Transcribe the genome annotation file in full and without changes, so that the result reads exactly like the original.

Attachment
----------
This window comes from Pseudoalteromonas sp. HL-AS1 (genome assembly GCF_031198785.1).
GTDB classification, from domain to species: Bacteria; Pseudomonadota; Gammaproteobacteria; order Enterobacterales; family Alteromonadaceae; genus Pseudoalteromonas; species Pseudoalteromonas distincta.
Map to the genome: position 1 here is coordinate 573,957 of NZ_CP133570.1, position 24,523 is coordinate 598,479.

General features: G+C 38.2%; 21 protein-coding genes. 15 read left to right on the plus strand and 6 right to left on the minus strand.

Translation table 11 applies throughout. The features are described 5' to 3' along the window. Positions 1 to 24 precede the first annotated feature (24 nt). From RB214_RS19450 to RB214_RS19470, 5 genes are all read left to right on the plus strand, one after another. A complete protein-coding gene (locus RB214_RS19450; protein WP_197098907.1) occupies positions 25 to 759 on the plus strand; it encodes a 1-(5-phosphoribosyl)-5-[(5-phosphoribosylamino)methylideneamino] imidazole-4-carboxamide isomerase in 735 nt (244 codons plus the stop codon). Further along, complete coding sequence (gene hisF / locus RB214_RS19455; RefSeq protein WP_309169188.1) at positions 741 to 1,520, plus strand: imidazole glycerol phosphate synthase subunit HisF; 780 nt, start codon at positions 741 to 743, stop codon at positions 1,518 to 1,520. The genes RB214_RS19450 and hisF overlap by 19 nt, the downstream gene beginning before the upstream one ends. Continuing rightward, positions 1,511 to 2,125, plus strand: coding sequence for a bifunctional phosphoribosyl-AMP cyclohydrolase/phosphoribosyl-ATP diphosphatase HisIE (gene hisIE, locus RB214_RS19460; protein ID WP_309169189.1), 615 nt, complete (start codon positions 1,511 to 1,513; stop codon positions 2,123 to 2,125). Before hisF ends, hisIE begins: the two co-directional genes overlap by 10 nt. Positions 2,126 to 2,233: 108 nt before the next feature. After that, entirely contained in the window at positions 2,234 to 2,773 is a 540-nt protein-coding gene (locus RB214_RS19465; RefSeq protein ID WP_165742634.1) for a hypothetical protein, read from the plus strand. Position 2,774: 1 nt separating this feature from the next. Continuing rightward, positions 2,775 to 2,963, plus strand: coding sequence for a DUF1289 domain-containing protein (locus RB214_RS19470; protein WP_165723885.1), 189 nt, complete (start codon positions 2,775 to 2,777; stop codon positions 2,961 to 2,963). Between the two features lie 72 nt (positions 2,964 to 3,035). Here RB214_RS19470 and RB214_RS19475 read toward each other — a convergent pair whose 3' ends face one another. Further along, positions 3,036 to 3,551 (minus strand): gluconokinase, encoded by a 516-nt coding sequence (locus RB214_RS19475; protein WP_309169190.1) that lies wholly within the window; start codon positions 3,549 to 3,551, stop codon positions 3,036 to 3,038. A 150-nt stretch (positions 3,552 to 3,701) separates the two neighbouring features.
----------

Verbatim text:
This window comes from Pseudoalteromonas sp. HL-AS1 (genome assembly GCF_031198785.1).
GTDB classification, from domain to species: Bacteria; Pseudomonadota; Gammaproteobacteria; order Enterobacterales; family Alteromonadaceae; genus Pseudoalteromonas; species Pseudoalteromonas distincta.
Map to the genome: position 1 here is coordinate 573,957 of NZ_CP133570.1, position 24,523 is coordinate 598,479.

General features: G+C 38.2%; 21 protein-coding genes. 15 read left to right on the plus strand and 6 right to left on the minus strand.

Translation table 11 applies throughout. The features are described 5' to 3' along the window. Positions 1 to 24 precede the first annotated feature (24 nt). From RB214_RS19450 to RB214_RS19470, 5 genes are all read left to right on the plus strand, one after another. A complete protein-coding gene (locus RB214_RS19450; protein WP_197098907.1) occupies positions 25 to 759 on the plus strand; it encodes a 1-(5-phosphoribosyl)-5-[(5-phosphoribosylamino)methylideneamino] imidazole-4-carboxamide isomerase in 735 nt (244 codons plus the stop codon). Further along, complete coding sequence (gene hisF / locus RB214_RS19455; RefSeq protein WP_309169188.1) at positions 741 to 1,520, plus strand: imidazole glycerol phosphate synthase subunit HisF; 780 nt, start codon at positions 741 to 743, stop codon at positions 1,518 to 1,520. The genes RB214_RS19450 and hisF overlap by 19 nt, the downstream gene beginning before the upstream one ends. Continuing rightward, positions 1,511 to 2,125, plus strand: coding sequence for a bifunctional phosphoribosyl-AMP cyclohydrolase/phosphoribosyl-ATP diphosphatase HisIE (gene hisIE, locus RB214_RS19460; protein ID WP_309169189.1), 615 nt, complete (start codon positions 1,511 to 1,513; stop codon positions 2,123 to 2,125). Before hisF ends, hisIE begins: the two co-directional genes overlap by 10 nt. Positions 2,126 to 2,233: 108 nt before the next feature. After that, entirely contained in the window at positions 2,234 to 2,773 is a 540-nt protein-coding gene (locus RB214_RS19465; RefSeq protein ID WP_165742634.1) for a hypothetical protein, read from the plus strand. Position 2,774: 1 nt separating this feature from the next. Continuing rightward, positions 2,775 to 2,963, plus strand: coding sequence for a DUF1289 domain-containing protein (locus RB214_RS19470; protein WP_165723885.1), 189 nt, complete (start codon positions 2,775 to 2,777; stop codon positions 2,961 to 2,963). Between the two features lie 72 nt (positions 2,964 to 3,035). Here RB214_RS19470 and RB214_RS19475 read toward each other — a convergent pair whose 3' ends face one another. Further along, positions 3,036 to 3,551 (minus strand): gluconokinase, encoded by a 516-nt coding sequence (locus RB214_RS19475; protein WP_309169190.1) that lies wholly within the window; start codon positions 3,549 to 3,551, stop codon positions 3,036 to 3,038. A 150-nt stretch (positions 3,552 to 3,701) separates the two neighbouring features.